The scary tale of the conference notebook graveyard

There is a scary tale passed along within the industry of the conference notebook graveyard … where the best ideas go to (don, don, DAH!) DIE!

Each year, advisors travel hundreds, sometimes thousands, of miles, spend time out of the office, sometimes take their staff and even spend their own revenue on attending conferences and meetings within the industry.

At these conferences, advisors take lots of notes. Beautiful, often well-organized, on paper or digitally—pages and pages of golden business ideas and market insight. Gems of information that, if implemented, could help take their practices to another level and be very beneficial for their clients.

Then, upon leaving the (somewhat) insulated walls of the conference venue, clients start calling, staff need answers and the everyday normalcy of business life returns. Advisors head back to their offices, their brilliant ideas fading the further they get away from the conference.

Upon returning to work, those notebooks filled with great ideas get set aside on the corner of the desk, and then eventually moved into a drawer or placed on a shelf, on top of conference notebooks of years past. And the digital notes (if they are lucky) get squirreled away in the “Conference” file folder, where few ever reference back. The conference notebook graveyard, where the best ideas go to die, continues to grow.

If only this wasn’t the case. After all, financial advisors spend a lot of their time every year in conference-related activities that are non-client facing. Think of the tremendous value that could be brought to both clients and the business if these ideas were acted upon.

Here’s the 1,2,3 of keeping those best ideas alive after the conference ends:

  1. Pick ONE idea and share it with someone in your team or office to hold you accountable. It could be a business idea, it could be a vision for a new product—whatever it is, it will die unless you either delegate it or share it so someone else holds you accountable. If you consistently implement one idea, your team and business could grow.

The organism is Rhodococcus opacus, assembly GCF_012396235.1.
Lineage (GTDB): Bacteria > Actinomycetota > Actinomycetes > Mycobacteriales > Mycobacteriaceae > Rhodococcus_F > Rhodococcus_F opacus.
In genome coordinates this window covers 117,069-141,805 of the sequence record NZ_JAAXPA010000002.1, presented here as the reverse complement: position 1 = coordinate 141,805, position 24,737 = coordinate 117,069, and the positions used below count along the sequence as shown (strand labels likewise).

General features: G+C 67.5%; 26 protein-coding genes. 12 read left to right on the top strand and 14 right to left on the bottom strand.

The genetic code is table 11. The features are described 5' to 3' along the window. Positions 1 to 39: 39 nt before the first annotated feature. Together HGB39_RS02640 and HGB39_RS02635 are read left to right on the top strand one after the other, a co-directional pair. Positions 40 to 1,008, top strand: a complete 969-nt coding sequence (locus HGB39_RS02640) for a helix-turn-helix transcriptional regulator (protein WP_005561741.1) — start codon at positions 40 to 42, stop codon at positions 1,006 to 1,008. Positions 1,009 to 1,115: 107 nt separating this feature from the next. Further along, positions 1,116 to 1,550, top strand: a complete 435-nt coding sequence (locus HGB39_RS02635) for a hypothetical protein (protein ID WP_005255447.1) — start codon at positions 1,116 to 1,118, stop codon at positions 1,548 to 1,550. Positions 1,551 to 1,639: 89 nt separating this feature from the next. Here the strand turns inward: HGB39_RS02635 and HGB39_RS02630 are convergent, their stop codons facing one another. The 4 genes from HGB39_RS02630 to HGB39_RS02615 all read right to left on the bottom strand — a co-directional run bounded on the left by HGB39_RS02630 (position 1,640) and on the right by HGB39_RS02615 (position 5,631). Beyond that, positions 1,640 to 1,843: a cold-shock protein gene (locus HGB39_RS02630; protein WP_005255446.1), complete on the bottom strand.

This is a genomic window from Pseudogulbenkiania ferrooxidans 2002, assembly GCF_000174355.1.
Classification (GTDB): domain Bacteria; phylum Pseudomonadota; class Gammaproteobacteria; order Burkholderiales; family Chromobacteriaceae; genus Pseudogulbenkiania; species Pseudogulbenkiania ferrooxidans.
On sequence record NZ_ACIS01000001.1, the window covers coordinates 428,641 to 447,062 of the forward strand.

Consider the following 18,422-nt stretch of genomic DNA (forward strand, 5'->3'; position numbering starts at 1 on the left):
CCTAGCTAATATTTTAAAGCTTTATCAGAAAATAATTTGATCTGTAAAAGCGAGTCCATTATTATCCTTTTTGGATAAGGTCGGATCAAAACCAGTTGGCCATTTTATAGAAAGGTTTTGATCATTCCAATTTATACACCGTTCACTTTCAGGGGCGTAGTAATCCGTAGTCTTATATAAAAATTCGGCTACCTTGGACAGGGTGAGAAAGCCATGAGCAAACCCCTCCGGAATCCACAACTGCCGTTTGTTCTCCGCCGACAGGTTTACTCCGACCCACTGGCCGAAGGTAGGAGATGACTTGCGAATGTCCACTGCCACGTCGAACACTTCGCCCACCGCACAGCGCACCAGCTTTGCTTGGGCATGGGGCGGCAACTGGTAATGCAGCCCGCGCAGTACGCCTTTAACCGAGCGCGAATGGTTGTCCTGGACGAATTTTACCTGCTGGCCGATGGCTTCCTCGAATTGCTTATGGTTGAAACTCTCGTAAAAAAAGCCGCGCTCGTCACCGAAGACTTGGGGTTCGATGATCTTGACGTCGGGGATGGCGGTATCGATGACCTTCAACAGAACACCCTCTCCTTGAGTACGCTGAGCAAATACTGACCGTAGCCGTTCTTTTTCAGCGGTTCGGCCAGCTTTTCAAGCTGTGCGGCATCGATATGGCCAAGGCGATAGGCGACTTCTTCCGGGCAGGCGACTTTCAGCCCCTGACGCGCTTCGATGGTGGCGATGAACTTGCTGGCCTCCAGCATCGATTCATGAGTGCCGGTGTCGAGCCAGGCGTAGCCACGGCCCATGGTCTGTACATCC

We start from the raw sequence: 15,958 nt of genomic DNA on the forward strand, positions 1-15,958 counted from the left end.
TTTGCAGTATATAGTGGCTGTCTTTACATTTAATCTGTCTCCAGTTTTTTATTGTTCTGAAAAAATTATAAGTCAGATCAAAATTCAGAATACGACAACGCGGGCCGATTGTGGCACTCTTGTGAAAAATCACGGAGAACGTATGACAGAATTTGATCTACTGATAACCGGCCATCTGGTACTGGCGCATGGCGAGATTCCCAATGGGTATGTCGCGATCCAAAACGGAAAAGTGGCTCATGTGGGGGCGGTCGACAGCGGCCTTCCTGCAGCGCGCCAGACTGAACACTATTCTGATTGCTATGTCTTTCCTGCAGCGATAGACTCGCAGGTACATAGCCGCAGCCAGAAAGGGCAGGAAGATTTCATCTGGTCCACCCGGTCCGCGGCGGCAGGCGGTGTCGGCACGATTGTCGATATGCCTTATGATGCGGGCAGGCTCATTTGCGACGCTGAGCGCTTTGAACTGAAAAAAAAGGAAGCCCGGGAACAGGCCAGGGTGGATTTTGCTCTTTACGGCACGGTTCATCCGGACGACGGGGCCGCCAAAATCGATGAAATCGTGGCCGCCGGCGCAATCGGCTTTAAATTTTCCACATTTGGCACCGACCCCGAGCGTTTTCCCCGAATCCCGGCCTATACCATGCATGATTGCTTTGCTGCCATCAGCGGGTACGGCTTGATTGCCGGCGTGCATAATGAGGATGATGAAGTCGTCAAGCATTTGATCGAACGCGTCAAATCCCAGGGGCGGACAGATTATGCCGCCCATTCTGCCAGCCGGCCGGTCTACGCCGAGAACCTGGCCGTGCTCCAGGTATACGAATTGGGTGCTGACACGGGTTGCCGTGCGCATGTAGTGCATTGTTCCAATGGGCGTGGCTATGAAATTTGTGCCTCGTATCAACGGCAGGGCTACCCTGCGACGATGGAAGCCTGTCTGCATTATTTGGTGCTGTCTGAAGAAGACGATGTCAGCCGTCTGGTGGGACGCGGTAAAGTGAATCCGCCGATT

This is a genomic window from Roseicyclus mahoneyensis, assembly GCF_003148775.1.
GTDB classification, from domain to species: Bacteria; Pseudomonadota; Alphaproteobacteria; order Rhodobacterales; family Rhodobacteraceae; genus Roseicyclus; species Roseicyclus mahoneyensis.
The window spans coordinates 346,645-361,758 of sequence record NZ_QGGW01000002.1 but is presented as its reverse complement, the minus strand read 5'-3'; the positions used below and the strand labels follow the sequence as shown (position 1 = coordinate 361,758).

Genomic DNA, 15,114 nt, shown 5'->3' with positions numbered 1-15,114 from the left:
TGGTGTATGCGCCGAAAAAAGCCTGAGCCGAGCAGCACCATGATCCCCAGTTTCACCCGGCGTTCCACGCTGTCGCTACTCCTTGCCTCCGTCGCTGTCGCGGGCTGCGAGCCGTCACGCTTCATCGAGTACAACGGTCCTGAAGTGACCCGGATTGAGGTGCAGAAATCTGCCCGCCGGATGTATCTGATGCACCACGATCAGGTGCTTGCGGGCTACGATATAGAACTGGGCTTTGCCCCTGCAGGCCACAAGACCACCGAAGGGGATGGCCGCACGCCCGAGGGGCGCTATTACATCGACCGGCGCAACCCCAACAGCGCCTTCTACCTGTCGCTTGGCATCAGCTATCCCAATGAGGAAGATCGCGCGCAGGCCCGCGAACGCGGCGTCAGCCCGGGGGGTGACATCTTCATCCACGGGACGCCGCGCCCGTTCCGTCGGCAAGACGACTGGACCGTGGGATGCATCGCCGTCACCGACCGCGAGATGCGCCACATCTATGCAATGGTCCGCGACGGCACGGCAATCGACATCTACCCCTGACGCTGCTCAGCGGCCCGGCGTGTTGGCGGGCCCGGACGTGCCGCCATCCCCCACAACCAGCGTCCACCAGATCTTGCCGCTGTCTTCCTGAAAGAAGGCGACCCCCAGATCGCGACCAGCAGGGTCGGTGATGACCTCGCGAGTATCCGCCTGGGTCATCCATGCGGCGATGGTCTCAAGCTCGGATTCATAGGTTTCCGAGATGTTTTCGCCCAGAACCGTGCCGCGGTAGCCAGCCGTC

2. Connect with TWO people as a result of attending the conference. It might be clients, it could be other professionals or maybe even Centers of Influence (COIs). It could just be connecting with two others from the conference on LinkedIn. Every conference creates moments where your mind thinks, I should connect with that person, for whatever reason. Connect with two of those people post-conference.
  3. Select THREE ideas to share with your clients consistently throughout the next quarter during your reviews / client communication. Write them on a sticky note, keep them next to your computer and make sure to address the three things you learned during your conversations. Be sure to reference how you attended the conference, what you learned and how you’re using this newfound knowledge to benefit the client. There are industry conferences we’ve all attended that, just by our being there (instead of the client)—tax law update anyone?—bring value. Use these occasions as a way to remind clients of your professional development dedication and how it benefits them.